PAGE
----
Freddy's Revenge - 1985



Could have used a little more subtext.



WHO'S AFRAID OF VIRGINIA WOOLF?
(1966, Nichols)
A film with a punctuation symbol in its title



Martha: "Truth and illusion, George. You don't know the difference."
George: "No, but we must carry on as though we did."

Who's Afraid of Virginia Woolf? follows middle-aged marriage couple George (Richard Burton) and Martha (Elizabeth Taylor), as they invite a young couple at their home after a party. The evening, though, unravels from a constant parade of insults and bickering into a game of bitter fights and tragic revelations. It's important to mention that Burton and Taylor were actually married at the moment, although they would divorce 8 years later... and remarry one year after, and divorce again one year after.

For the first hour or so, I was really enjoying the fast-paced bickering and how quippy the dialogue was. I was laughing, just like their guests were laughing. But as the night progressed, you can see the conversations shift from the regular back and forth of married couples to a more pointed, deliberate, and calculated game of hurt, so to speak. The last hour was a painful and tragic sequence of hurtful decisions and machinations that you wonder if their marriage, or any marriage, could recover.

Both Burton and Taylor were simply excellent on their roles. I think I was more impressed with Burton, but Taylor was great, and she really nailed that key final monologue where the illusion is dropped, and the truth comes out. Also, George Segal and Sandy Dennis were pretty good as the young couple. It's no wonder that all four were nominated for Oscars.

Grade:



Full review on my Movie Loot and the PR HOF4.



WHO'S AFRAID OF VIRGINIA WOOLF?
(1966, Nichols)
A film with a punctuation symbol in its title





Who's Afraid of Virginia Woolf? follows middle-aged marriage couple George (Richard Burton) and Martha (Elizabeth Taylor), as they invite a young couple at their home after a party. The evening, though, unravels from a constant parade of insults and bickering into a game of bitter fights and tragic revelations. It's important to mention that Burton and Taylor were actually married at the moment, although they would divorce 8 years later... and remarry one year after, and divorce again one year after.

For the first hour or so, I was really enjoying the fast-paced bickering and how quippy the dialogue was. I was laughing, just like their guests were laughing. But as the night progressed, you can see the conversations shift from the regular back and forth of married couples to a more pointed, deliberate, and calculated game of hurt, so to speak. The last hour was a painful and tragic sequence of hurtful decisions and machinations that you wonder if their marriage, or any marriage, could recover.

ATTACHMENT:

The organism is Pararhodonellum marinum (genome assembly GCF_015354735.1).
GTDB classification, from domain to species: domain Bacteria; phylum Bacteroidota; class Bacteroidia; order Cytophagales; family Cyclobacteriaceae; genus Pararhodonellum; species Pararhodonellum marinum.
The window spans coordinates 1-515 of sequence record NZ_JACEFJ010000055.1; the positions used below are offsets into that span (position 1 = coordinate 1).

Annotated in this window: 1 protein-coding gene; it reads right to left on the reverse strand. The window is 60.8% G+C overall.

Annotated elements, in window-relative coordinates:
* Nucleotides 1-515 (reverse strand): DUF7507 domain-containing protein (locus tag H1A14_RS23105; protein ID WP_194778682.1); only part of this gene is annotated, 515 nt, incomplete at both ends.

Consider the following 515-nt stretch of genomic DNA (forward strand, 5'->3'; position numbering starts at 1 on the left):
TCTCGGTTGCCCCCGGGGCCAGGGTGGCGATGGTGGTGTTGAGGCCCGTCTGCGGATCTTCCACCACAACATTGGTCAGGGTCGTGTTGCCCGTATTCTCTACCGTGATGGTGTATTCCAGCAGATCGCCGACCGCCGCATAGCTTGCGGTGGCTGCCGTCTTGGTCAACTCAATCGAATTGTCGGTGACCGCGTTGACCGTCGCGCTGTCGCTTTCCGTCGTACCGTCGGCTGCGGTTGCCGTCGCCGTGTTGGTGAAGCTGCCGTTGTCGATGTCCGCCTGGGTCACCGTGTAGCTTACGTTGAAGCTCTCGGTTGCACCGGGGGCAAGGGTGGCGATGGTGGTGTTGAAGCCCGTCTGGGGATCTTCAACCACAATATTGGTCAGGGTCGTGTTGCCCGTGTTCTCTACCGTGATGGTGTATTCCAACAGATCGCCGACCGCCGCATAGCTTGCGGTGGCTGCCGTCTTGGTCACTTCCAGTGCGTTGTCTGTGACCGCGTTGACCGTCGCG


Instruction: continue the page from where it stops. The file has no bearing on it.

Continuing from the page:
Both Burton and Taylor were simply excellent on their roles. I think I was more impressed with Burton, but Taylor was great, and she really nailed that key final monologue where the illusion is dropped, and the truth comes out. Also, George Segal and Sandy Dennis were pretty good as the young couple. It's no wonder that all four were nominated for Oscars.

Grade:



Full review on my Movie Loot and the PR HOF4.
I remember when I first watched this being completely blown away by the raw intensity of it. It was almost like I was listening in on something I shouldn't have been hearing. Maybe it was because I was a relatively young man but it made me strangely uncomfortable. Great performances all around though.




By The poster art copyright is believed to belong to the distributor of the film, ABC, or the graphic artist(s). - http://www.theofficialjohncarpenter....vis-poster.jpg, Fair use, https://en.wikipedia.org/w/index.php?curid=52531323

Elvis - (1979)

Here's a really fun piece of trivia - in the 1963 Elvis Presley film It Happened at the World's Fair, an 11 year-old Kurt Russell had a small role as a kid who Elvis gets to kick him in the shins so he can visit a pretty nurse. Years later, Kurt Russell would portray Elvis Presley in the John Carpenter television film Elvis, which kicked off a pretty neat partnership between director and actor :


A very young Kurt Russell kicking Elvis - and returning to mess up his romantic plan

As far as the 3 hour film goes, it's pretty standard biopic stuff. It goes from the childhood of Elvis up to his 1970 comeback concert tour, ending on a more triumphant note than it would have if it included his death. Russell acquits himself quite well, and despite it's length the film never drags. The most interesting character apart from the King himself is his mother - played by Shelley Winters. Apparently the two were incredibly close. The DVD version I watched had been remastered and cleaned up, so it looked quite good, and had a 'making of' featurette amongst other things. The film was released cinematically all over the world after it had appeared on T.V. in the U.S.